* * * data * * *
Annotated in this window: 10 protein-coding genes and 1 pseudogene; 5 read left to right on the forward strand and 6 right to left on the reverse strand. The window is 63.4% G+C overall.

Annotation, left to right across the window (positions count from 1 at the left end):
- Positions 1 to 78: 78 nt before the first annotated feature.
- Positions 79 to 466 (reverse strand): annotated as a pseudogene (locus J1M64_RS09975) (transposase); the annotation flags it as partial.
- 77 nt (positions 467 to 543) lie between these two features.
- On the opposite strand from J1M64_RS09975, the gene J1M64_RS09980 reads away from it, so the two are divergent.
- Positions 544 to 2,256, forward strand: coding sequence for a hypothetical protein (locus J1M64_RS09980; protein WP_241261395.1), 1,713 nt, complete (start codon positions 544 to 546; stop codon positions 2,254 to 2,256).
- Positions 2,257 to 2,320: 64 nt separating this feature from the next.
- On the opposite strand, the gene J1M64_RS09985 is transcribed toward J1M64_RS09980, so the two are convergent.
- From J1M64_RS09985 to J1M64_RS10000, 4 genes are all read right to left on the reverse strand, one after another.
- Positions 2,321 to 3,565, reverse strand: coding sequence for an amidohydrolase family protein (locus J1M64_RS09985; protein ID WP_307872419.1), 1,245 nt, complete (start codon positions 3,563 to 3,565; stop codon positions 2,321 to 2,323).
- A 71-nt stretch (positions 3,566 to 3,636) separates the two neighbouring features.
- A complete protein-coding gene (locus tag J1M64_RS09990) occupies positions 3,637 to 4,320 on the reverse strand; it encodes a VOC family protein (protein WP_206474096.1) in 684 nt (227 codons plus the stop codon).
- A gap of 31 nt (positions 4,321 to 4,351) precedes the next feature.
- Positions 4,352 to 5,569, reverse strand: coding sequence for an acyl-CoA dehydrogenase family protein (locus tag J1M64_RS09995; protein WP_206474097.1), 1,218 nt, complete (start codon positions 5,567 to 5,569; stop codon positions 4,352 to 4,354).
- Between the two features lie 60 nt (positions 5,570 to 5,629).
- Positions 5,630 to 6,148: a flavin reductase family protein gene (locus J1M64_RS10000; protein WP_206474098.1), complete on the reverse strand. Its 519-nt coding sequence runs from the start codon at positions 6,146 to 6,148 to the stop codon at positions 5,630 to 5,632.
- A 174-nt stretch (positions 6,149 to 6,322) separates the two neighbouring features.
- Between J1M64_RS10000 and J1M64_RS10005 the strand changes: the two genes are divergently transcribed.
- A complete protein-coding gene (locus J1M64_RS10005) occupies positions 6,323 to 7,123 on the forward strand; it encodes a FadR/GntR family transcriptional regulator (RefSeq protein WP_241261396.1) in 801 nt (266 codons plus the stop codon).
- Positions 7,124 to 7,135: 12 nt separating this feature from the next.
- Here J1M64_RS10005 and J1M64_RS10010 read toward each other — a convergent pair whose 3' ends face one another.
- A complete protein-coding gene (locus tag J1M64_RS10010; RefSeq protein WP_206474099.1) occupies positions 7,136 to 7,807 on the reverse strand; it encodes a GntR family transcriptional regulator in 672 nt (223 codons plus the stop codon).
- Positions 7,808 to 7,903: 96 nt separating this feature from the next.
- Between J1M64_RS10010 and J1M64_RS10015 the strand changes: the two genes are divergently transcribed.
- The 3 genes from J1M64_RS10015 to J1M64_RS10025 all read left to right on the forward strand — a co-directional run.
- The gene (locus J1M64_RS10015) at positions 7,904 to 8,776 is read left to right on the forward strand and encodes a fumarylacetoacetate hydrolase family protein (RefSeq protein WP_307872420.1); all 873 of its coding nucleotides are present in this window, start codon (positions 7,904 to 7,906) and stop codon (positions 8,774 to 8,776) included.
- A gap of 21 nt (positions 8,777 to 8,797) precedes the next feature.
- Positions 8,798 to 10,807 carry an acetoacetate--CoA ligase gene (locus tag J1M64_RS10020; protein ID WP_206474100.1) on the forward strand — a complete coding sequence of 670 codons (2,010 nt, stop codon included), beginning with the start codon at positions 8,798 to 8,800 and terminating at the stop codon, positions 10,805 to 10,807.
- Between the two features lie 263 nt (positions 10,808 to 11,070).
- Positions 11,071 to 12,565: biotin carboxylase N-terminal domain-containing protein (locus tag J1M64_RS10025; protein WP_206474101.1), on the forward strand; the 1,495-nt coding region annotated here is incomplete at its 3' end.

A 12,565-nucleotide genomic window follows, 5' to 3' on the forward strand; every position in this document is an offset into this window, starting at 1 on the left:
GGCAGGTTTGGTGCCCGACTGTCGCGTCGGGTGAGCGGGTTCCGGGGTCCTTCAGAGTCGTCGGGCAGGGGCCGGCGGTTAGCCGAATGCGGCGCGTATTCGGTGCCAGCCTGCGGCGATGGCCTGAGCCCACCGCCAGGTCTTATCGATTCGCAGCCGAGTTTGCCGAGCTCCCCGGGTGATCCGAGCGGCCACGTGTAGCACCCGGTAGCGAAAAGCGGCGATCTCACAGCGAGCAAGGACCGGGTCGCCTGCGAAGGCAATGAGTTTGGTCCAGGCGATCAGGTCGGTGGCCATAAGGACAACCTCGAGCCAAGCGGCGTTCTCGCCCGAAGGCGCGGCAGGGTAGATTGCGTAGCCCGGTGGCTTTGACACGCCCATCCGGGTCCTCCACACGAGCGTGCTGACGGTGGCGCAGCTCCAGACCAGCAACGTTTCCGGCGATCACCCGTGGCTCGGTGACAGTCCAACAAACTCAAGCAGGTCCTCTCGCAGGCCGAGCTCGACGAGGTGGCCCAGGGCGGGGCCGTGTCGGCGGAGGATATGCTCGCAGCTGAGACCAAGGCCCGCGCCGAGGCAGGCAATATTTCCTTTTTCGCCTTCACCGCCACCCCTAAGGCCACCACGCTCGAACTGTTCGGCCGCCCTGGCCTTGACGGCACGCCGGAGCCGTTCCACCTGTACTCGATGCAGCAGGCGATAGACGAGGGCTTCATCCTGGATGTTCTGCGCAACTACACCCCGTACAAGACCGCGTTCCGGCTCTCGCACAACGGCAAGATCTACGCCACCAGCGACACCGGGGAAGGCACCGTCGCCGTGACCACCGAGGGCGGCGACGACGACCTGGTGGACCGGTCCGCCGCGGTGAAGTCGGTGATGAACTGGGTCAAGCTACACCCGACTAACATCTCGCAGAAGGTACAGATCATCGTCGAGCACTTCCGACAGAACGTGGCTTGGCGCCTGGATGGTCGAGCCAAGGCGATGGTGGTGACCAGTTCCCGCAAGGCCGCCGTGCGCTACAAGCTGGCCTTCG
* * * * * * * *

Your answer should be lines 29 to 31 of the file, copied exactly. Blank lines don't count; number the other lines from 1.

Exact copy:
- Positions 8,798 to 10,807 carry an acetoacetate--CoA ligase gene (locus tag J1M64_RS10020; protein ID WP_206474100.1) on the forward strand — a complete coding sequence of 670 codons (2,010 nt, stop codon included), beginning with the start codon at positions 8,798 to 8,800 and terminating at the stop codon, positions 10,805 to 10,807.
- Between the two features lie 263 nt (positions 10,808 to 11,070).
- Positions 11,071 to 12,565: biotin carboxylase N-terminal domain-containing protein (locus tag J1M64_RS10025; protein WP_206474101.1), on the forward strand; the 1,495-nt coding region annotated here is incomplete at its 3' end.